“I wish he wasn’t then. Why, Babie, are you going to cry? What’s the matter?”
“It is very silly,” said Babie, winking hard to get rid of her tears; “but it does hurt me so to think of the good old gentleman caring more for you than anybody, and you not liking to go near him.”
“I can’t see what it matters to you,” said Elvira; “I wish you would go instead of me, if you are so fond of him.”
“He wouldn’t care for me,” said Babie; “I’m not his ain lassie.”
“His lassie! I’m a lady,” exclaimed the senorita, with the haughty Spanish turn of the neck peculiar to herself.
“That’s not what I mean by a lady,” said Babie.
“What do you mean by it?” said Elvira, with a superior air.
“One who never looks down on anybody,” said Babie, thoughtfully.
“What nonsense!” rejoined the Elf; “as if any lady could like to hear grandpapa maunder, and Mary scold and scream at the farm people, just like the old peahen.”
“Miss Ogilvie said poor Mary was overstrained with having more to attend to than she could properly manage, and that made her shrill.”
“I know it makes her very disagreeable; and so they all are. I hate the place, and I don’t see why I should go,” grumbled Elvira.
“You will when you are older, and know what proper feeling is,” said Miss Ogilvie, who had come within earshot of the last words. “Go and put on your hat; I have ordered the pony carriage.”
“Shall I go, Miss Ogilvie?” asked Babie, as Elfie marched off sullenly, since her governess never allowed herself to be disobeyed.
“I think I had better go, my dear; Elfie may be under more restraint with me.”
“Please give old Mr. Gould and Mary and Kate my love, and I will run and ask for some fruit for you to take to them,” said Babie, her tender heart longing to make compensation.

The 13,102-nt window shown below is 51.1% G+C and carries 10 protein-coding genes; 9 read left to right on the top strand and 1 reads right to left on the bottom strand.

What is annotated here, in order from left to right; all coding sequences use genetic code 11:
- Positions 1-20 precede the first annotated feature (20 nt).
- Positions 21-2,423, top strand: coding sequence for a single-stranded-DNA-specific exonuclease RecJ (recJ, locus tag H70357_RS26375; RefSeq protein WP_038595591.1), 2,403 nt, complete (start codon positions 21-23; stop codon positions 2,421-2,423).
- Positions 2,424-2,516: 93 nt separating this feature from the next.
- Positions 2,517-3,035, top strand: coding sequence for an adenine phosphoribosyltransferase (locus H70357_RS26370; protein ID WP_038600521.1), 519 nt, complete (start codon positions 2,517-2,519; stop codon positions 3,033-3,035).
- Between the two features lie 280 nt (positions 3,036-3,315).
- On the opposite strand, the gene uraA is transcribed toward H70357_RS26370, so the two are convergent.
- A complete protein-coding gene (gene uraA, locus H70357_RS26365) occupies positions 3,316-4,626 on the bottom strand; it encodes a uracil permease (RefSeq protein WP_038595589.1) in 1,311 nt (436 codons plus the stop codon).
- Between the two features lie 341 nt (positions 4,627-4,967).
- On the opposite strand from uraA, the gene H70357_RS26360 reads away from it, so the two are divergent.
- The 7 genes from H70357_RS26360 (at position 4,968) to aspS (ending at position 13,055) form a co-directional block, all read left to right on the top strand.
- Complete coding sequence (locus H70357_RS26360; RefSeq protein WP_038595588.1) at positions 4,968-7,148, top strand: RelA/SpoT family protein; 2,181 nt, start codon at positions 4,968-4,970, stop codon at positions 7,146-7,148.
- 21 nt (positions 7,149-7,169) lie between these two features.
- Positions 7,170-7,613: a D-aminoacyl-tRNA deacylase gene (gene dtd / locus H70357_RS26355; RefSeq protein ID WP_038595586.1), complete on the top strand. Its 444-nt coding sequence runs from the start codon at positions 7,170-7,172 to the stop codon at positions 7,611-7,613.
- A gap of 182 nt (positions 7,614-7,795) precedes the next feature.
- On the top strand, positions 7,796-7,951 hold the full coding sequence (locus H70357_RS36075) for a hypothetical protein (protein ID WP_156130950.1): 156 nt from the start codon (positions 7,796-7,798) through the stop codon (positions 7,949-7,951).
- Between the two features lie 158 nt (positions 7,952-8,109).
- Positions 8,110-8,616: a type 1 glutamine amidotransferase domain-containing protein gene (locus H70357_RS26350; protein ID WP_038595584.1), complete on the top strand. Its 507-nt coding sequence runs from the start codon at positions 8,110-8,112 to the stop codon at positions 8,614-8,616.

Miss Ogilvie and her pouting companion were received by a fashionable-nay, extra fashionable—looking person, whom Mary and Kate Gould called Cousin Lisette, and the old farmer, Eliza Gould. While the old man in his chair in the sun in the hot little parlour caressed, and asked feeble repetitions of questions of his impatient granddaughter, the lady explained that she had thrown up an excellent situation as instructress in a very high family to act in the same capacity to her motherless little cousins. She professed to be enchanted to meet Miss Ogilvie, and almost patronised.
“I know what the life is, Miss Ogilvie, and how one needs companionship to keep up one’s spirits. Whenever you are left alone, and would drop me a line, I should be quite delighted to come and enliven you; or whenever you would like to come over here, there’s no interruption by uncle; and he, poor old gentleman, is quite-quite passe. The children I can always dismiss. Regularity is my motto, of course, but I consider that an exception in favour of my own friends does no harm, and indeed it is no more than I have a right to expect, considering the sacrifices that I have made for them. Mary, child, don’t cross your ankles; you don’t see your cousin do that. Kate, you go and see what makes Betsy so long in bringing the tea. I rang long ago.”